Moving an on-premise application to the cloud is a good time to review current security policies and develop new policies, workflows, and response programs around data protection. For example, one of the first challenges when moving ERP is credentialing for authorized users. These older applications could have been in place literally for decades, so maintenance of user entitlements could be lagging in terms of deprovisioning old users and correcting entitlements as employees change roles. Starting this process can be time-consuming for the first cloud application, but those credentials and entitlements can be reused for onboarding additional cloud apps, such as for human capital management or supply chain management applications.
Many organizations struggle with this because they focus on managing the entitlements for each of their hundreds of users. The more practical approach is the use of groups. By instituting entitlements for each role, organizations can then make sure users are maintained in the correct “role” and also manage role changes using an HR system.
Once this protocol has been established, set up a governance mechanism to monitor and manage the compliance and usage of credentials and their entitlements. If these entitlements are outdated or wrong, it’s a security risk. You don’t want former employees or those who have shifted roles to retain access privileges to data they shouldn’t see. At the same time, you want to govern levels of data access to make sure these have not been changed in a rouge action.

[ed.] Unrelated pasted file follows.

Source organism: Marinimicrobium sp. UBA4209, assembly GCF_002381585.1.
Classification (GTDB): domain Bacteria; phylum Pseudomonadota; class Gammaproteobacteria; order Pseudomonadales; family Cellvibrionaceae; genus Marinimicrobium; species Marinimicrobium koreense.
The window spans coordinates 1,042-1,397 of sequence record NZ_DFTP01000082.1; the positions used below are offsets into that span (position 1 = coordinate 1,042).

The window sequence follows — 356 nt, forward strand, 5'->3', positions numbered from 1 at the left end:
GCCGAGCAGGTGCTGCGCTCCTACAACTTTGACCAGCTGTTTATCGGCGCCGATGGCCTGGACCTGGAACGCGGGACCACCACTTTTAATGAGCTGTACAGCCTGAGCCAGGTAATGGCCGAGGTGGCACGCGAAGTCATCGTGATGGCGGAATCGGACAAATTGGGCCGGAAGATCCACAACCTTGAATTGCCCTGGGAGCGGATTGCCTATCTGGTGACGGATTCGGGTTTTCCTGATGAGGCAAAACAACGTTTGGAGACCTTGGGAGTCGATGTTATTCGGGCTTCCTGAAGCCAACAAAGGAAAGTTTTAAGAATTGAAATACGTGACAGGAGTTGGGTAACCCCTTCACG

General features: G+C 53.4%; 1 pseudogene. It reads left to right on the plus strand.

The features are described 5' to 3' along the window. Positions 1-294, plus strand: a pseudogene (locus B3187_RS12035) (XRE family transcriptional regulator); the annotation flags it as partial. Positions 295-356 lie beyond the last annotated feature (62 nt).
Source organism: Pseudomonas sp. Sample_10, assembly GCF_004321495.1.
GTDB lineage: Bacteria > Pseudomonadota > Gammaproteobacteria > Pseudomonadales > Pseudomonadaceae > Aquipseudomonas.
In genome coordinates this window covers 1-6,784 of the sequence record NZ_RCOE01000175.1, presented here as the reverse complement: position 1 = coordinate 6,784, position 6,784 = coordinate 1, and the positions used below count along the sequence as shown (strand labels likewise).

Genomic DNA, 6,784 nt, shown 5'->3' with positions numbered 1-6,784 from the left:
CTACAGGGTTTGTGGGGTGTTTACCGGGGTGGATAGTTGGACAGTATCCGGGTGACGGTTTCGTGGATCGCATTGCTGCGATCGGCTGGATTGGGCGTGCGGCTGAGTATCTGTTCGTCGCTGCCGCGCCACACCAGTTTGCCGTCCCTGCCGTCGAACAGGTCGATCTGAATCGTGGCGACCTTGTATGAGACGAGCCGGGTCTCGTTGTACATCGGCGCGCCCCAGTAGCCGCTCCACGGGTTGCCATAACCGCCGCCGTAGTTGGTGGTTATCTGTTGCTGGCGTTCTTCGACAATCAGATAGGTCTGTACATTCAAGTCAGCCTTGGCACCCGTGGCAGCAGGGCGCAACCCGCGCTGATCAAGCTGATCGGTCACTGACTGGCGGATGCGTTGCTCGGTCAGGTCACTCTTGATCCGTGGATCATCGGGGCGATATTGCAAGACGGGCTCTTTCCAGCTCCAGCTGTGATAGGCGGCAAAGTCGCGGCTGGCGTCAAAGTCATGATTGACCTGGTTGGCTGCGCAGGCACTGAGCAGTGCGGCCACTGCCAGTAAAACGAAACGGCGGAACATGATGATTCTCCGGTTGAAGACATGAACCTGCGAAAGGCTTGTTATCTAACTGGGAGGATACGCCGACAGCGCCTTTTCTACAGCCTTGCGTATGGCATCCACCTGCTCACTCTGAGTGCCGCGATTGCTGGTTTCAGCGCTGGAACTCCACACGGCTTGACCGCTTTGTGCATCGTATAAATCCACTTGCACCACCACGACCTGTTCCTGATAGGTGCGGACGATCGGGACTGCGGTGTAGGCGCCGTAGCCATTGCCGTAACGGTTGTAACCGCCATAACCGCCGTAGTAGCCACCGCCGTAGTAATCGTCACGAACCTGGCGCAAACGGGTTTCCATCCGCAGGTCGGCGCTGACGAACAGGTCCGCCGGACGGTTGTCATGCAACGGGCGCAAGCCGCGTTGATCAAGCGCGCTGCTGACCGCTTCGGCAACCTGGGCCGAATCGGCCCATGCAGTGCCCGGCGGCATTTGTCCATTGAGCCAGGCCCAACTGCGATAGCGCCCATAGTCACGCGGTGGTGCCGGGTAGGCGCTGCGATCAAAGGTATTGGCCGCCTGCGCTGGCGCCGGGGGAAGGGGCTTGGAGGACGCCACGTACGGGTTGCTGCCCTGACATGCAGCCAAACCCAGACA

Using cloud apps and other services doesn’t eliminate your responsibilities for securing data. Your responsibilities include identifying critical assets, assessing data value and risk level, and determining whether or not a provider is capable of managing those risks.
You also need to be clear on your ongoing responsibilities. Security is a shared responsibility between vendor and client, but a lot of companies aren’t completely clear on the division of labor. In the Oracle and KPMG Cloud Threat Report, 82 percent of cloud users said they have experienced security events due to confusion over Shared Responsibility Security Models. In addition, many cyber leaders are confused: 90 percent said they’re not sure of their team’s responsibilities for securing SaaS services versus the cloud provider. These events included the introduction of malware, unauthorized access to data, and an increase in audit risk due to exposure.
It is imperative that no cloud service should be used in business unless IT and security leaders establish the ground rules of their ownership of processes and document the cloud provider’s role and responsibilities. This needs to be reviewed every six months for changes that might impact a customer’s Service Level Agreement (SLA) with their own customers and partners.
As I'll discuss in the next two blogs in this series, cloud has many advantages for securing data, but to start out as you move ERP and other applications to the cloud, remember these three tips: always take data security seriously, use the cloud to move to improve data protection and governance, and be completely clear with vendors on who has what responsibilities so no gaps are created.
In my next blog, I'll describe some of the risks businesses take by not completely securing their finance data.